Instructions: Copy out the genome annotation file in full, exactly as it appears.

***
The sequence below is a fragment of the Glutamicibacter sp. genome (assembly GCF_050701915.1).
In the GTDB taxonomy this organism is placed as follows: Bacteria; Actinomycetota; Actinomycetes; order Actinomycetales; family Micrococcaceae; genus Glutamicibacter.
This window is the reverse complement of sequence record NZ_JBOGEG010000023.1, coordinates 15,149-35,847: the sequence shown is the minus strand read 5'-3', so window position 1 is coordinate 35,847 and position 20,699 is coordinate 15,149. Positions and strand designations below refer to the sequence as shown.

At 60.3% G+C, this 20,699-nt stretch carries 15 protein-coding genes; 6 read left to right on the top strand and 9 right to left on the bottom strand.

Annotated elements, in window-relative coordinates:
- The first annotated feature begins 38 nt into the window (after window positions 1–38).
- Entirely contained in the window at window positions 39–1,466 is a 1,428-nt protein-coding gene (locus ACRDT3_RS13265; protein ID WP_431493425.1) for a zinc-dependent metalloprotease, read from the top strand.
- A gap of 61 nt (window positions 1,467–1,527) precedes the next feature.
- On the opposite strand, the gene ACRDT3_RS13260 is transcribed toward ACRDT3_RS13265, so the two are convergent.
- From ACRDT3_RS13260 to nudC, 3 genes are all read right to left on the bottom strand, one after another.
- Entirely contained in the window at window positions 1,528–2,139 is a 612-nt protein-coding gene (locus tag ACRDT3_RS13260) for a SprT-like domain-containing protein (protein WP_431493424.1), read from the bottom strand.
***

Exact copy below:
The sequence below is a fragment of the Glutamicibacter sp. genome (assembly GCF_050701915.1).
In the GTDB taxonomy this organism is placed as follows: Bacteria; Actinomycetota; Actinomycetes; order Actinomycetales; family Micrococcaceae; genus Glutamicibacter.
This window is the reverse complement of sequence record NZ_JBOGEG010000023.1, coordinates 15,149-35,847: the sequence shown is the minus strand read 5'-3', so window position 1 is coordinate 35,847 and position 20,699 is coordinate 15,149. Positions and strand designations below refer to the sequence as shown.

At 60.3% G+C, this 20,699-nt stretch carries 15 protein-coding genes; 6 read left to right on the top strand and 9 right to left on the bottom strand.

Annotated elements, in window-relative coordinates:
- The first annotated feature begins 38 nt into the window (after window positions 1–38).
- Entirely contained in the window at window positions 39–1,466 is a 1,428-nt protein-coding gene (locus ACRDT3_RS13265; protein ID WP_431493425.1) for a zinc-dependent metalloprotease, read from the top strand.
- A gap of 61 nt (window positions 1,467–1,527) precedes the next feature.
- On the opposite strand, the gene ACRDT3_RS13260 is transcribed toward ACRDT3_RS13265, so the two are convergent.
- From ACRDT3_RS13260 to nudC, 3 genes are all read right to left on the bottom strand, one after another.
- Entirely contained in the window at window positions 1,528–2,139 is a 612-nt protein-coding gene (locus tag ACRDT3_RS13260) for a SprT-like domain-containing protein (protein WP_431493424.1), read from the bottom strand.